Go to Home page Go to Past Issues Subscribe Go to Links
book cover Editor’s note: This column is excerpted from the book, “The Future Is Up To Us: A Revolutionary Talking Politics with the American People,” by Nelson Peery. Send your thoughts to info@peoplestribune.org. To order the book, send $12 to Speakers for a New America Books, c/o People’s Tribune, P.O. Box 3524, Chicago, IL 60654-3524.

There is no economic or historic reason that the African American should remain an exclusive community. The two most important Black institutions are the church and the schools. The schools have, to some degree, been integrated and there is a broad and important movement especially in the south to break the rigid de facto segregation in religion. White and Black ministers are beginning to preach to one another's congregations and some churches have merged.

At the same time, the white ruling class still has the power and connections to appoint most of the Black "leaders." The rest are murdered, jailed or demonized so as to be rendered ineffective. The seeming rallying around Black "leaders" is mostly an expression of justified fear of the man.

As we look at history we see that, as slavery ground to an end, the strivings of the ex-slaves were to enter American life according to economic status. As the Southern elite regained the upper hand, they legally and ideologically imposed the segregation that forced this weak Black bourgeoisie to organize and depend upon "their" market. At that point "all Black unity" again emerged.

Black migration to the north was just another migration. Take away the color factor and you will see that the Blacks improved their economic status in the North at exactly the same rate as other immigrants. They were probably a little better off than the Italian immigrants. The improvement of their economic and eventually social conditions proceeded normally. Education, the emergence of the Black woman as a wage earner and her struggle for equality within the Black family, were all moving ahead as with any other immigrant. At a certain point of Irish immigration suddenly there was Irish domination of politics; similarly for the Italian or the Norwegian. Likewise, there was an emergence of Black politics as the Blacks moved into these ghettos. The difference is that in the main, the Black politician's influence was limited to the ghetto, while the ethnic white's influence became national.

[Actually, I hate the use of the term ghetto, because it's really not a ghetto.To get out of the ghetto all a Jewish person had to do was to publicly renounce the Hebrew religion and he could leave. The Black doesn't leave by renouncing being an African American. He gets out when he has the money to leave. The Blacks didn't have any choice. It is not a ghetto; it is a segregated slum.]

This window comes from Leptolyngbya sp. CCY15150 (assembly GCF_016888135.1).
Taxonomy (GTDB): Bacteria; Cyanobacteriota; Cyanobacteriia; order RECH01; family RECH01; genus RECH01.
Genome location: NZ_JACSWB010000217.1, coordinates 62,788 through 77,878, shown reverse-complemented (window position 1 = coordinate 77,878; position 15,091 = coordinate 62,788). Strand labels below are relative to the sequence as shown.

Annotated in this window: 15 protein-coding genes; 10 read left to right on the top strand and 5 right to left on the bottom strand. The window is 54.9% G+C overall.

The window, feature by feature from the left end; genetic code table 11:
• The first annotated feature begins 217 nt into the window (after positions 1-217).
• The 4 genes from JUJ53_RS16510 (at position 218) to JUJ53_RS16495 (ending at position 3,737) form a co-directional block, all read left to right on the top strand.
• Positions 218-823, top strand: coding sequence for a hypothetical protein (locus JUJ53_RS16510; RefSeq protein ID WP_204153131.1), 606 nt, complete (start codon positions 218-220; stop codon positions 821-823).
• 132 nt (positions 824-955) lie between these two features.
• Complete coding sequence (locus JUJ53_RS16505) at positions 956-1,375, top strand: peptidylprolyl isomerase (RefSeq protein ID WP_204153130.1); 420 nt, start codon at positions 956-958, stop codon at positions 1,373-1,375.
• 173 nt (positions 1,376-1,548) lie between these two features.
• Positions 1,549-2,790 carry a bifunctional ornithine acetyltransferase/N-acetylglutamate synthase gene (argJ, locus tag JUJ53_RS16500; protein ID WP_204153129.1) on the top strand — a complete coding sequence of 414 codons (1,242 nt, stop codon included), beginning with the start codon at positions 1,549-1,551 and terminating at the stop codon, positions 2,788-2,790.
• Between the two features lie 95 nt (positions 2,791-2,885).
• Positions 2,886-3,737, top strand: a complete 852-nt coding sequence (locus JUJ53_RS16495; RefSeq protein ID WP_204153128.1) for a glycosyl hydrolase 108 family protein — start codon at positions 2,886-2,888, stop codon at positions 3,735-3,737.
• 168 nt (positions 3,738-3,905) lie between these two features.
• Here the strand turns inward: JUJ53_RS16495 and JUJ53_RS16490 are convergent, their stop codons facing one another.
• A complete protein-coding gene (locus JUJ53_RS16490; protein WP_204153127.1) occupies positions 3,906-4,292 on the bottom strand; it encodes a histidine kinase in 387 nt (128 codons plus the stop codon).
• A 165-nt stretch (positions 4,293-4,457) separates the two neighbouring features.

The concentration of Blacks in these inner cities created the conditions for the rise of Black politics and a Black politician whose interest lay more and more with the segregation and isolation of his constituency. Do you think Richard J. Daley's Chicago machine could have existed for ten minutes without the most loyal support by the Black political criminals -- the political criminals who were ripping off the city right along with the Daleys? The Black politicians were the ones who sold the idea of public housing high rises such as the Robert Taylor Homes.They knew the only reason for these projects was to permanently segregate the Blacks. They also understood that permanent de facto segregation with de jure integration was in their economic interest.

So Blacks went into the factory the same way that the Irish or Italians did, as immigrants. That is to say taking the simplest jobs at the lowest wages and then begin working themselves up. Little by little they inched ahead. Then suddenly, in came automation that wiped out the unskilled and semi skilled sector -- the sector where they worked.

Robotics, or electronic production, like anything else develops from simple to complex. Wiping out huge sectors of the unskilled and semi-skilled was just the beginning. Today, every sector of production and service is hit. The result is a whole new class of once financially stable but now impoverished workers is forming internationally. They are the fighting edge of the new worldwide movement against poverty.

This article originated in the People's Tribune
PO Box 3524, Chicago, IL 60654, 773-486-3551, info@peoplestribune.org.
Feel free to reproduce unless marked as copyrighted.
Please include this message with reproductions of the article.